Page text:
In Network Marketing as in any other business, what worked once does not necessarily work forever. We used to send text messages to numbers from the Yellow Pages and get a 20% response rate – not any more…

And maybe doing a prize draw in the street will not work forever. But it did work today. This was not a planned exercise. In fact it was hardly a conscious decision at all: I needed to retrieve my bank card from the shop where I had left it, the dog needed a walk and it was due to rain after lunch.

As you will see below, I devoted just 30 minutes to the draw. The first two people weren’t interested – and on closer inspection I decided I wasn’t interested in them either. But then a woman came along pushing a supermarket trolley which insisted on turning right.

“It wants to go that way!” I called out. She looked and saw me smiling. She smiled too and made the sort of remark people reach for when inanimate objects take over.

“Never mind,” I went on. “I have just the thing for you. It’s a free prize draw…”

We made an appointment for Thursday and I would like to claim  it as proof of my superior system. But as I advocate in The Cold Market Academy it was necessary for me to ring her husband and read him what I had just read to her. When I did so this evening, he wasn’t interested.

Ah well; as you can see, it was only two “No’s” later that I got my next “Yes”. This was a woman who had started off with a polite “No thank you” but changed her mind when I played the charity card. This time it was her idea that I call her husband (he deals with all the bills) and when I did, he was just on his way out. He was quite apologetic about it. He asked if I wouldn’t mind calling again tomorrow evening.

After that it was just another 26 No’s to finish off the 30 minutes.

The point I would like to make is that the whole exercise barely interrupted my day,  cost me precisely nothing and may yet have gained me a customer.

 

 

 

Date Venue Time Minutes People Entries Appointments Callbacks
01.02.16 Car park 1212 – 1217 5 6 1
1217 – 1220 3 3 1
1220 – 1226 6 1 1 1
1226 – 1230 4 3 1 1
1230 – 1242 12 26 0
Total 30 39 4 1 1

Pebbles in the pot

Largo photoThis is me before the start of the 1988 Single-handed Transatlantic race – posing for the Evening Standard photographer. I was a newspaper reporter in those days and the paper had given me the time off in return for reports about my experiences on the way.

It took me 32 days and I came 65th out of 96 starters. I was rather pleased with myself – at least I got there.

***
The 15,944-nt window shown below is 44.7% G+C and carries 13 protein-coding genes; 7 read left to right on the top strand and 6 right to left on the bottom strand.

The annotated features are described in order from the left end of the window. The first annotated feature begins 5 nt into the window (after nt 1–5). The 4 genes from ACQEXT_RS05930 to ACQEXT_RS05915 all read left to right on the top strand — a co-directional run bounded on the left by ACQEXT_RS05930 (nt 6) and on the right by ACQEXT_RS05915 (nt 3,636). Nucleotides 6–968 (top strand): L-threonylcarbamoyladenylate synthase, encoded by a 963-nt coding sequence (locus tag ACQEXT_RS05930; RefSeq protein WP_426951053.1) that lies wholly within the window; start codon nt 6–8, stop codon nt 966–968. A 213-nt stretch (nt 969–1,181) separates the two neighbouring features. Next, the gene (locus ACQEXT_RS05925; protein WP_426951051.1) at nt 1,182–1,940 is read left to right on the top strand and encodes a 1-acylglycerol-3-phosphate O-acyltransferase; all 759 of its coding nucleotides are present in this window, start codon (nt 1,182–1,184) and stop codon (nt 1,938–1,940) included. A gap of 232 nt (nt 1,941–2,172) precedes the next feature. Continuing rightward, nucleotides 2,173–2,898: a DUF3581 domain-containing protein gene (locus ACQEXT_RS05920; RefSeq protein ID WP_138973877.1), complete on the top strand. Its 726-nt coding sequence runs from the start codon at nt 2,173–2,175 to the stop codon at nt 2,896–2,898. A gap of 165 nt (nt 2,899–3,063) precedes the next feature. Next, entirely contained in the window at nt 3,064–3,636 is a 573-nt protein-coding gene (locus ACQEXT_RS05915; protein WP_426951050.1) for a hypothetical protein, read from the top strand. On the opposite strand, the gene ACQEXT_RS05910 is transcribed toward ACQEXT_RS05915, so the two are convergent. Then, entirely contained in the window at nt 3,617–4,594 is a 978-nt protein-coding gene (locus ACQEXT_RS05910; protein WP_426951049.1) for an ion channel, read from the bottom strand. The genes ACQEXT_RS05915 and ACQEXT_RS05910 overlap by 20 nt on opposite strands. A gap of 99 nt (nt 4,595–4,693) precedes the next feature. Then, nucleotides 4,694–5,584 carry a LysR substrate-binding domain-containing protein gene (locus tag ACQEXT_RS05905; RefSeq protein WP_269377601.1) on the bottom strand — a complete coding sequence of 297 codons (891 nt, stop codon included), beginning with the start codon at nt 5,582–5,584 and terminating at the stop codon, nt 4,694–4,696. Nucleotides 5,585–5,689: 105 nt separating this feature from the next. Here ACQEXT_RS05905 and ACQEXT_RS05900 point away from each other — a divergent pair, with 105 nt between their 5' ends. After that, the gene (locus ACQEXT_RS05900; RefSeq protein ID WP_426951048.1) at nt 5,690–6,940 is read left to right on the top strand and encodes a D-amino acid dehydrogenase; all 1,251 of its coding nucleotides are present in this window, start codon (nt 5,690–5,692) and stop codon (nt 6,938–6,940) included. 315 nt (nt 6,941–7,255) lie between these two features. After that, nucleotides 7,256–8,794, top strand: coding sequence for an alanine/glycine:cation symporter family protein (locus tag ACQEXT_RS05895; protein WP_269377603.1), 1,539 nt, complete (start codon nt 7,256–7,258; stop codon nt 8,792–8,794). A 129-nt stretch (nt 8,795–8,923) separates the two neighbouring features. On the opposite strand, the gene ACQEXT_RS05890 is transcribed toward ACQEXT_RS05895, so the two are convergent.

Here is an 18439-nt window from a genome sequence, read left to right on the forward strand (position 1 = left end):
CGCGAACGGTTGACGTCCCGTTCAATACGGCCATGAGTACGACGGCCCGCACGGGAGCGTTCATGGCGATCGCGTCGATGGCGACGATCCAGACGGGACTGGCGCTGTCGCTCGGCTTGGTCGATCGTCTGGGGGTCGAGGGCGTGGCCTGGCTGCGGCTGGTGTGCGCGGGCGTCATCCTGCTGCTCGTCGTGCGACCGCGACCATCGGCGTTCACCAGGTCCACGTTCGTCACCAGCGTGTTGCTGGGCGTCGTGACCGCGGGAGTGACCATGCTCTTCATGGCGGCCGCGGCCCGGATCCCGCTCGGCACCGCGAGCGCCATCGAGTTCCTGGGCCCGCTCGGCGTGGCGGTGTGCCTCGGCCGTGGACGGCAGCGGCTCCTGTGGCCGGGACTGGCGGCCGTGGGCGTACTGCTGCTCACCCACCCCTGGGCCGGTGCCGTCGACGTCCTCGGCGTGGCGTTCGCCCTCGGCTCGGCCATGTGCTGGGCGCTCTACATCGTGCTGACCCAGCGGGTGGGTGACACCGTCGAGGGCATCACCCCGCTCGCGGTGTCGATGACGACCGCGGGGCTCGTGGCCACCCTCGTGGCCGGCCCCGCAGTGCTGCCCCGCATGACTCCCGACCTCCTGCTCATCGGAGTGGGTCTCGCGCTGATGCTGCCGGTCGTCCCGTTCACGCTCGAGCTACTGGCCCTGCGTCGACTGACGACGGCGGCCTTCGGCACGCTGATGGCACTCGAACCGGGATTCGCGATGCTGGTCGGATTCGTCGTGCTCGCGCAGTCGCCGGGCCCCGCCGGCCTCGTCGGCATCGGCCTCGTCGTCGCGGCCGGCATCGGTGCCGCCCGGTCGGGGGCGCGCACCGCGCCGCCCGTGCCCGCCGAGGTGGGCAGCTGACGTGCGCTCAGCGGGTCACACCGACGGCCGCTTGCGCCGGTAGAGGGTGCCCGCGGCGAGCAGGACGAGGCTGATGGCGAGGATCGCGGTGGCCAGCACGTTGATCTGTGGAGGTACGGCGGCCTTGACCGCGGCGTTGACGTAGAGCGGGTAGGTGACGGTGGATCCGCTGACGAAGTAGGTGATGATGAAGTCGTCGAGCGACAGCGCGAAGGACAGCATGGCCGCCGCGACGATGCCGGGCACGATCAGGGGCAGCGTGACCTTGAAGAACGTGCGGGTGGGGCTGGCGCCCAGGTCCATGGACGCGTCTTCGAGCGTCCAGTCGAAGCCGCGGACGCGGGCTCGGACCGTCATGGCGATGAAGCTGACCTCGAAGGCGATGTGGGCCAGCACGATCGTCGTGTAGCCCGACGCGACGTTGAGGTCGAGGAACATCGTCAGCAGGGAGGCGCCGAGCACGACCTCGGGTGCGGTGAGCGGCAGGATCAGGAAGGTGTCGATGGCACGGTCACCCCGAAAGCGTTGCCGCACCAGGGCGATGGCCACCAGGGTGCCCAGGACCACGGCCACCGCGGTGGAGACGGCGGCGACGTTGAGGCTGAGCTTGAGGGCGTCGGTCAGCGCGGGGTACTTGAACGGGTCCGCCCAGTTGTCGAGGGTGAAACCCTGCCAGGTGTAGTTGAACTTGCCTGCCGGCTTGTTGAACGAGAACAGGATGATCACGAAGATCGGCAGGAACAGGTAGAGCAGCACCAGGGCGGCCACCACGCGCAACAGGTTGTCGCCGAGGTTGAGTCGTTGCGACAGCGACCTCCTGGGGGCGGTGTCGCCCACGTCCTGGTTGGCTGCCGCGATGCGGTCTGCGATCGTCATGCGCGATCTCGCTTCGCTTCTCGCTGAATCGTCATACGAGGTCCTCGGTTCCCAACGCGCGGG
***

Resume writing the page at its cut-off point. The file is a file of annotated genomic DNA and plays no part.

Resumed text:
The reason I mention this is because of the post a couple of days ago (The Alternative, Jan 30th) which mentioned sailing – and I hope that something I learned then will stand me in good stead as a Network Marketer today.

Now, you may remember that I said I had qualified for my company’s January prize. To do that I had to sign up four top-class customers and four new distributors. Well I got the distributors – in fact I recruited five but out of my six customers one was second class (nothing wrong with him but he couldn’t  take enough services to be top-class) and another cancelled – which left me with exactly four. Four is enough but it’s not enough for a safety margin. One thing I’ve learned about these competitions is that you always need a safety margin.

In fact to be sure of four, you need six because if you have five and one cancels you end up biting your nails hoping another one doesn’t do the same. Six is comfortable. Six is good.

And today was the last day of the month. How did I know my fourth customer was not going to cancel. I didn’t think she would: I had done everything right. I even sent her a card to arrive the next morning. I think she liked me. I felt fairly certain she would stick.

But how could I be sure?

Today it occurred to me that what I needed was a “pebble in the pot”.

The idea of the Pebble in the Pot was something I came up with more than 40 years ago when I started serious single-handed sailing. If you were a reader of Yachting Monthly or Yachting World in the 70’s and 80’s you will know how this happened (sailing from Poole to Brittany and finding the landfall covered in fog, I kept going and ended up in Spain). It took three or four days and for the first time I experienced that strange sensation of being completely content with being completely alone in the middle of nowhere.

This is when you can spend hours at a time just looking at the sea. An entire afternoon can pass without you having any idea what you’ve done with it.

And this, of course, is dangerous: It is all too easy to slip into an endless reverie during which the boat sails on, placidly heading for who knows where. And a boat sailing for 24 hours a day is a breeding ground for small problems which – left unchecked – can rapidly develop into disastrous ones.

But no matter how fastidious the skipper might be about watching for chafe and tightening shackles and scanning the horizon, he still needs a measure of luck. I found mine in the shape of an enormous metal cylinder. It was about 20 feet long, covered in rust and barnacles and streaming long skeins of seaweed. It looked like some part of some bigger structure and it was floating just beneath the surface as I sailed swiftly past it at a distance of about three feet.